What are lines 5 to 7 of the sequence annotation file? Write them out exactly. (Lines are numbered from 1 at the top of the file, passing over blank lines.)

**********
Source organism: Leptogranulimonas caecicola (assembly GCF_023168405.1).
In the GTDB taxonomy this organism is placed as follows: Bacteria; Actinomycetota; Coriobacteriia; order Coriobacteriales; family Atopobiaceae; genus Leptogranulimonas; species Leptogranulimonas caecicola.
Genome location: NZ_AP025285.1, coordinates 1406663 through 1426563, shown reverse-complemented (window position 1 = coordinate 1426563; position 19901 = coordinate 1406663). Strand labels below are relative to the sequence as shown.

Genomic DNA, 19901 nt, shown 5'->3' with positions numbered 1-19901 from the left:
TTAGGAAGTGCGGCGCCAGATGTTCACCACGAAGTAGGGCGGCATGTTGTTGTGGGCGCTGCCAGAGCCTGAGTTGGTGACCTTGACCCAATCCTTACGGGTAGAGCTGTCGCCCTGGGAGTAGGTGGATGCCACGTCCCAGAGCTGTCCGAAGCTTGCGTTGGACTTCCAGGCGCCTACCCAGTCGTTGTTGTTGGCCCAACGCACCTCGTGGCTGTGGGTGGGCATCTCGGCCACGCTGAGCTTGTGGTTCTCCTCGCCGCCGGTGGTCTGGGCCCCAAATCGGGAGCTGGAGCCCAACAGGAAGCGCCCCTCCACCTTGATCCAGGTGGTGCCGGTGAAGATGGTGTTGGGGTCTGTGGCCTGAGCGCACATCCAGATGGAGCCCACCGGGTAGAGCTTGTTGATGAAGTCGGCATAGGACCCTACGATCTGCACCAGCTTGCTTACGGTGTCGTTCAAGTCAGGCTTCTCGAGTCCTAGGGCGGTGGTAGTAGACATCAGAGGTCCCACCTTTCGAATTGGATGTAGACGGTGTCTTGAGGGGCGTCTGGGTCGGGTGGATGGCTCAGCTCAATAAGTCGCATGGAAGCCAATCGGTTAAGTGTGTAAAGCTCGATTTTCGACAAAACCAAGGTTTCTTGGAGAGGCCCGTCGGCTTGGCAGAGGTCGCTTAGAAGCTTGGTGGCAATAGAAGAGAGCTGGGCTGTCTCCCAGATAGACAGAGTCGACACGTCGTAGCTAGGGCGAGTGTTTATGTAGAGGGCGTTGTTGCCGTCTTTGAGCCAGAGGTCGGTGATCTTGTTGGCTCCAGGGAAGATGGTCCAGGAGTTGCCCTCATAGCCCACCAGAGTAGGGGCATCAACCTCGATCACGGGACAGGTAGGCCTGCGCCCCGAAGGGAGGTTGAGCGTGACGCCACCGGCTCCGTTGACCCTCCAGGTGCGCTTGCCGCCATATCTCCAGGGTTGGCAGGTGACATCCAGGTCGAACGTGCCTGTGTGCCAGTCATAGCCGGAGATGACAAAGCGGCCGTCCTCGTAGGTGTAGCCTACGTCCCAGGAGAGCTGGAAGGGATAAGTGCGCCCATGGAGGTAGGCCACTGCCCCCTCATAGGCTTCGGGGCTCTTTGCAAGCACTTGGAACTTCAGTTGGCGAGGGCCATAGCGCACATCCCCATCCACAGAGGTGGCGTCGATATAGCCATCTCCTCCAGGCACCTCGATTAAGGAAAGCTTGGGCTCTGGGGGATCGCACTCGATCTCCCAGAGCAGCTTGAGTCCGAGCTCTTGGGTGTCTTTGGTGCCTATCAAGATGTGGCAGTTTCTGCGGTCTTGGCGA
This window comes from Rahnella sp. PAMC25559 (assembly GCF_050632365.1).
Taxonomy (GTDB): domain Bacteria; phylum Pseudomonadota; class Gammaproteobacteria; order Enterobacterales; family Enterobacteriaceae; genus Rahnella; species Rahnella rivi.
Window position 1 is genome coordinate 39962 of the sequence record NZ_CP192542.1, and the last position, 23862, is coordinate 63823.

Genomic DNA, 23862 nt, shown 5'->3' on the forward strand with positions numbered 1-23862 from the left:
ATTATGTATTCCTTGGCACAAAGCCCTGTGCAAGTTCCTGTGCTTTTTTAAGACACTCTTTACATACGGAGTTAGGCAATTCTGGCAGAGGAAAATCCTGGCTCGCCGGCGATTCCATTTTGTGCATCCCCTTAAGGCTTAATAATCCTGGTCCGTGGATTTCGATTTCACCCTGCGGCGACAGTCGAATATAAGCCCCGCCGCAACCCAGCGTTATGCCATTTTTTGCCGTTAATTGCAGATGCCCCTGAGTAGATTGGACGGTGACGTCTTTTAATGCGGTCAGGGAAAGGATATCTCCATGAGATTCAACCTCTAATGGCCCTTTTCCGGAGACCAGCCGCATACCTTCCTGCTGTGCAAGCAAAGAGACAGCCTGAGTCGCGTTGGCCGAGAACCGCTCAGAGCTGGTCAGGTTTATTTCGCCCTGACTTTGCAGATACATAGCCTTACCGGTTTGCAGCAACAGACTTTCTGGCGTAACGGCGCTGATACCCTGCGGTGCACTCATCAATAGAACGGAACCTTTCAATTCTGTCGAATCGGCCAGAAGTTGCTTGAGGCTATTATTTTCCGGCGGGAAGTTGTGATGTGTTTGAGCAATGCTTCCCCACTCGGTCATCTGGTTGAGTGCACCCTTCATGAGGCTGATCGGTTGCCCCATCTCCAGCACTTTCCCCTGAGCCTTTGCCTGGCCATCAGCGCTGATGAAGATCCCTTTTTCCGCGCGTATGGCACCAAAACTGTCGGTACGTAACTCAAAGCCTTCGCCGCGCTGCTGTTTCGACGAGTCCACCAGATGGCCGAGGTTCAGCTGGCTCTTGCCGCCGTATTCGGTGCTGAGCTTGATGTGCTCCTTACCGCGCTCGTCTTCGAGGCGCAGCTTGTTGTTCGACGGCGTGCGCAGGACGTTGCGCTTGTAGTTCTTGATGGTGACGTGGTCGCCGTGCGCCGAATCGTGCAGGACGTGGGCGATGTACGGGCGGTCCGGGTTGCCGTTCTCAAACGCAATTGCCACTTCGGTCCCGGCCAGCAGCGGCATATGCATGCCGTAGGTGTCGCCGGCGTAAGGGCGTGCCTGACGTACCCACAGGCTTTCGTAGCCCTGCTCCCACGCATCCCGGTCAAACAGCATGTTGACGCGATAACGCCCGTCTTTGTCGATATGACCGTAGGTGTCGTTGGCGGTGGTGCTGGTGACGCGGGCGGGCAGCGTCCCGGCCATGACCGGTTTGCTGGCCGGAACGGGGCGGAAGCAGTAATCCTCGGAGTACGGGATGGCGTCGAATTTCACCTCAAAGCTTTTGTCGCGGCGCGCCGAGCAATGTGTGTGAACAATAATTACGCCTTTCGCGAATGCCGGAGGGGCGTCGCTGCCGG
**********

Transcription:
TTAGGAAGTGCGGCGCCAGATGTTCACCACGAAGTAGGGCGGCATGTTGTTGTGGGCGCTGCCAGAGCCTGAGTTGGTGACCTTGACCCAATCCTTACGGGTAGAGCTGTCGCCCTGGGAGTAGGTGGATGCCACGTCCCAGAGCTGTCCGAAGCTTGCGTTGGACTTCCAGGCGCCTACCCAGTCGTTGTTGTTGGCCCAACGCACCTCGTGGCTGTGGGTGGGCATCTCGGCCACGCTGAGCTTGTGGTTCTCCTCGCCGCCGGTGGTCTGGGCCCCAAATCGGGAGCTGGAGCCCAACAGGAAGCGCCCCTCCACCTTGATCCAGGTGGTGCCGGTGAAGATGGTGTTGGGGTCTGTGGCCTGAGCGCACATCCAGATGGAGCCCACCGGGTAGAGCTTGTTGATGAAGTCGGCATAGGACCCTACGATCTGCACCAGCTTGCTTACGGTGTCGTTCAAGTCAGGCTTCTCGAGTCCTAGGGCGGTGGTAGTAGACATCAGAGGTCCCACCTTTCGAATTGGATGTAGACGGTGTCTTGAGGGGCGTCTGGGTCGGGTGGATGGCTCAGCTCAATAAGTCGCATGGAAGCCAATCGGTTAAGTGTGTAAAGCTCGATTTTCGACAAAACCAAGGTTTCTTGGAGAGGCCCGTCGGCTTGGCAGAGGTCGCTTAGAAGCTTGGTGGCAATAGAAGAGAGCTGGGCTGTCTCCCAGATAGACAGAGTCGACACGTCGTAGCTAGGGCGAGTGTTTATGTAGAGGGCGTTGTTGCCGTCTTTGAGCCAGAGGTCGGTGATCTTGTTGGCTCCAGGGAAGATGGTCCAGGAGTTGCCCTCATAGCCCACCAGAGTAGGGGCATCAACCTCGATCACGGGACAGGTAGGCCTGCGCCCCGAAGGGAGGTTGAGCGTGACGCCACCGGCTCCGTTGACCCTCCAGGTGCGCTTGCCGCCATATCTCCAGGGTTGGCAGGTGACATCCAGGTCGAACGTGCCTGTGTGCCAGTCATAGCCGGAGATGACAAAGCGGCCGTCCTCGTAGGTGTAGCCTACGTCCCAGGAGAGCTGGAAGGGATAAGTGCGCCCATGGAGGTAGGCCACTGCCCCCTCATAGGCTTCGGGGCTCTTTGCAAGCACTTGGAACTTCAGTTGGCGAGGGCCATAGCGCACATCCCCATCCACAGAGGTGGCGTCGATATAGCCATCTCCTCCAGGCACCTCGATTAAGGAAAGCTTGGGCTCTGGGGGATCGCACTCGATCTCCCAGAGCAGCTTGAGTCCGAGCTCTTGGGTGTCTTTGGTGCCTATCAAGATGTGGCAGTTTCTGCGGTCTTGGCGA
This window comes from Rahnella sp. PAMC25559 (assembly GCF_050632365.1).
Taxonomy (GTDB): domain Bacteria; phylum Pseudomonadota; class Gammaproteobacteria; order Enterobacterales; family Enterobacteriaceae; genus Rahnella; species Rahnella rivi.